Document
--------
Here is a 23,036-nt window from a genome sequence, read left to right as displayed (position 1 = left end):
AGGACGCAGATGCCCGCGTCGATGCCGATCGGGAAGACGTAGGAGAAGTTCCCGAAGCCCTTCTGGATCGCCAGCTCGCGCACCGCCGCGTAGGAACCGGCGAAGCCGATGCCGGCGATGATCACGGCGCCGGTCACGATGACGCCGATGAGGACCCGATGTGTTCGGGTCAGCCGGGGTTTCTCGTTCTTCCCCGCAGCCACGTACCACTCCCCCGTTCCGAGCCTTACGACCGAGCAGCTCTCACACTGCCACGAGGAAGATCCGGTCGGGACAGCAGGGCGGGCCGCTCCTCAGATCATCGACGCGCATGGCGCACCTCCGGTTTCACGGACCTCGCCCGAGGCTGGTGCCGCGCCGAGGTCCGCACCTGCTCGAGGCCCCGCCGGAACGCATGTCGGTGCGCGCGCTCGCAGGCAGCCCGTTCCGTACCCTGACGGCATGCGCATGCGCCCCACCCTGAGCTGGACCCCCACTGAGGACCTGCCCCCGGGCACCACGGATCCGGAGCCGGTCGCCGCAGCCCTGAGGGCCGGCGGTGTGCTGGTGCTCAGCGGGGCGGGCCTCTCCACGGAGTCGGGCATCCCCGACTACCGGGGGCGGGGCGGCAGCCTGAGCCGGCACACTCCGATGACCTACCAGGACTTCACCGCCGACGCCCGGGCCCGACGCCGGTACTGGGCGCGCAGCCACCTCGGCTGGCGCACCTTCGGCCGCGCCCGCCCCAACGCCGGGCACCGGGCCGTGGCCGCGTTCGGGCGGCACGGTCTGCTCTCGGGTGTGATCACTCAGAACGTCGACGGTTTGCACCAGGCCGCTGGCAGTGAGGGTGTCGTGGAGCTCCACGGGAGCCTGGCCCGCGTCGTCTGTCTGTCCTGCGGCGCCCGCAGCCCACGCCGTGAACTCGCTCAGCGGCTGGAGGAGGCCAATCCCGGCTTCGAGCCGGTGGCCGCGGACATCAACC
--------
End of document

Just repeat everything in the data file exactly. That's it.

Here is a 23,036-nt window from a genome sequence, read left to right as displayed (position 1 = left end):
AGGACGCAGATGCCCGCGTCGATGCCGATCGGGAAGACGTAGGAGAAGTTCCCGAAGCCCTTCTGGATCGCCAGCTCGCGCACCGCCGCGTAGGAACCGGCGAAGCCGATGCCGGCGATGATCACGGCGCCGGTCACGATGACGCCGATGAGGACCCGATGTGTTCGGGTCAGCCGGGGTTTCTCGTTCTTCCCCGCAGCCACGTACCACTCCCCCGTTCCGAGCCTTACGACCGAGCAGCTCTCACACTGCCACGAGGAAGATCCGGTCGGGACAGCAGGGCGGGCCGCTCCTCAGATCATCGACGCGCATGGCGCACCTCCGGTTTCACGGACCTCGCCCGAGGCTGGTGCCGCGCCGAGGTCCGCACCTGCTCGAGGCCCCGCCGGAACGCATGTCGGTGCGCGCGCTCGCAGGCAGCCCGTTCCGTACCCTGACGGCATGCGCATGCGCCCCACCCTGAGCTGGACCCCCACTGAGGACCTGCCCCCGGGCACCACGGATCCGGAGCCGGTCGCCGCAGCCCTGAGGGCCGGCGGTGTGCTGGTGCTCAGCGGGGCGGGCCTCTCCACGGAGTCGGGCATCCCCGACTACCGGGGGCGGGGCGGCAGCCTGAGCCGGCACACTCCGATGACCTACCAGGACTTCACCGCCGACGCCCGGGCCCGACGCCGGTACTGGGCGCGCAGCCACCTCGGCTGGCGCACCTTCGGCCGCGCCCGCCCCAACGCCGGGCACCGGGCCGTGGCCGCGTTCGGGCGGCACGGTCTGCTCTCGGGTGTGATCACTCAGAACGTCGACGGTTTGCACCAGGCCGCTGGCAGTGAGGGTGTCGTGGAGCTCCACGGGAGCCTGGCCCGCGTCGTCTGTCTGTCCTGCGGCGCCCGCAGCCCACGCCGTGAACTCGCTCAGCGGCTGGAGGAGGCCAATCCCGGCTTCGAGCCGGTGGCCGCGGACATCAACC